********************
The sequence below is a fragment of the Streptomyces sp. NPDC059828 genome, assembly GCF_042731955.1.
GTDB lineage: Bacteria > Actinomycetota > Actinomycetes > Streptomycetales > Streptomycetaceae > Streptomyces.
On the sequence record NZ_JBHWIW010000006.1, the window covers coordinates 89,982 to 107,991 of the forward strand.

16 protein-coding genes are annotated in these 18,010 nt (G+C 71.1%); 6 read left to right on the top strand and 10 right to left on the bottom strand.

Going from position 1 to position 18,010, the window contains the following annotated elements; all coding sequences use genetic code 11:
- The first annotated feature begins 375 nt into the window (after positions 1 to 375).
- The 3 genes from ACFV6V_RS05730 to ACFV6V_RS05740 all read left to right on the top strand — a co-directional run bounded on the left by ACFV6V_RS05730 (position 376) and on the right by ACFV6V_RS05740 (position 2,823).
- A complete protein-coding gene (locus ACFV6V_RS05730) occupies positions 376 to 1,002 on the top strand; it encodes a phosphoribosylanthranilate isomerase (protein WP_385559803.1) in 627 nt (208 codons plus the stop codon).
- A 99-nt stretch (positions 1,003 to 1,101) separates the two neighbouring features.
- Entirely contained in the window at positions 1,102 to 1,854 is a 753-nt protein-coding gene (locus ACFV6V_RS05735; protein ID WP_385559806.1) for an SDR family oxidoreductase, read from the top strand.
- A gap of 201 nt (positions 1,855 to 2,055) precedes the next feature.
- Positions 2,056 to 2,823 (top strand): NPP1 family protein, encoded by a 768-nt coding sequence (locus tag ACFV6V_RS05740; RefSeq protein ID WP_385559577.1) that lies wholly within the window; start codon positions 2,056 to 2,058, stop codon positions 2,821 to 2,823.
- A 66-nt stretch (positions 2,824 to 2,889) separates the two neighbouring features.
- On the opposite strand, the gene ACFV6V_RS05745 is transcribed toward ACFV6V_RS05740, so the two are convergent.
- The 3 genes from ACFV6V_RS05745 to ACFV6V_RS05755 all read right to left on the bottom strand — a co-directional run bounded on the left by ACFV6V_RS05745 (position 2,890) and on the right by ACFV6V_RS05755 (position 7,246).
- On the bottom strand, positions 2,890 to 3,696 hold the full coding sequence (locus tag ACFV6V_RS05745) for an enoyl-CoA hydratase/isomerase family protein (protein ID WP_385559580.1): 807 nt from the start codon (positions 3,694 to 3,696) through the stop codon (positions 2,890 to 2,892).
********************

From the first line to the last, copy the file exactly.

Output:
The sequence below is a fragment of the Streptomyces sp. NPDC059828 genome, assembly GCF_042731955.1.
GTDB lineage: Bacteria > Actinomycetota > Actinomycetes > Streptomycetales > Streptomycetaceae > Streptomyces.
On the sequence record NZ_JBHWIW010000006.1, the window covers coordinates 89,982 to 107,991 of the forward strand.

16 protein-coding genes are annotated in these 18,010 nt (G+C 71.1%); 6 read left to right on the top strand and 10 right to left on the bottom strand.

Going from position 1 to position 18,010, the window contains the following annotated elements; all coding sequences use genetic code 11:
- The first annotated feature begins 375 nt into the window (after positions 1 to 375).
- The 3 genes from ACFV6V_RS05730 to ACFV6V_RS05740 all read left to right on the top strand — a co-directional run bounded on the left by ACFV6V_RS05730 (position 376) and on the right by ACFV6V_RS05740 (position 2,823).
- A complete protein-coding gene (locus ACFV6V_RS05730) occupies positions 376 to 1,002 on the top strand; it encodes a phosphoribosylanthranilate isomerase (protein WP_385559803.1) in 627 nt (208 codons plus the stop codon).
- A 99-nt stretch (positions 1,003 to 1,101) separates the two neighbouring features.
- Entirely contained in the window at positions 1,102 to 1,854 is a 753-nt protein-coding gene (locus ACFV6V_RS05735; protein ID WP_385559806.1) for an SDR family oxidoreductase, read from the top strand.
- A gap of 201 nt (positions 1,855 to 2,055) precedes the next feature.
- Positions 2,056 to 2,823 (top strand): NPP1 family protein, encoded by a 768-nt coding sequence (locus tag ACFV6V_RS05740; RefSeq protein ID WP_385559577.1) that lies wholly within the window; start codon positions 2,056 to 2,058, stop codon positions 2,821 to 2,823.
- A 66-nt stretch (positions 2,824 to 2,889) separates the two neighbouring features.
- On the opposite strand, the gene ACFV6V_RS05745 is transcribed toward ACFV6V_RS05740, so the two are convergent.
- The 3 genes from ACFV6V_RS05745 to ACFV6V_RS05755 all read right to left on the bottom strand — a co-directional run bounded on the left by ACFV6V_RS05745 (position 2,890) and on the right by ACFV6V_RS05755 (position 7,246).
- On the bottom strand, positions 2,890 to 3,696 hold the full coding sequence (locus tag ACFV6V_RS05745) for an enoyl-CoA hydratase/isomerase family protein (protein ID WP_385559580.1): 807 nt from the start codon (positions 3,694 to 3,696) through the stop codon (positions 2,890 to 2,892).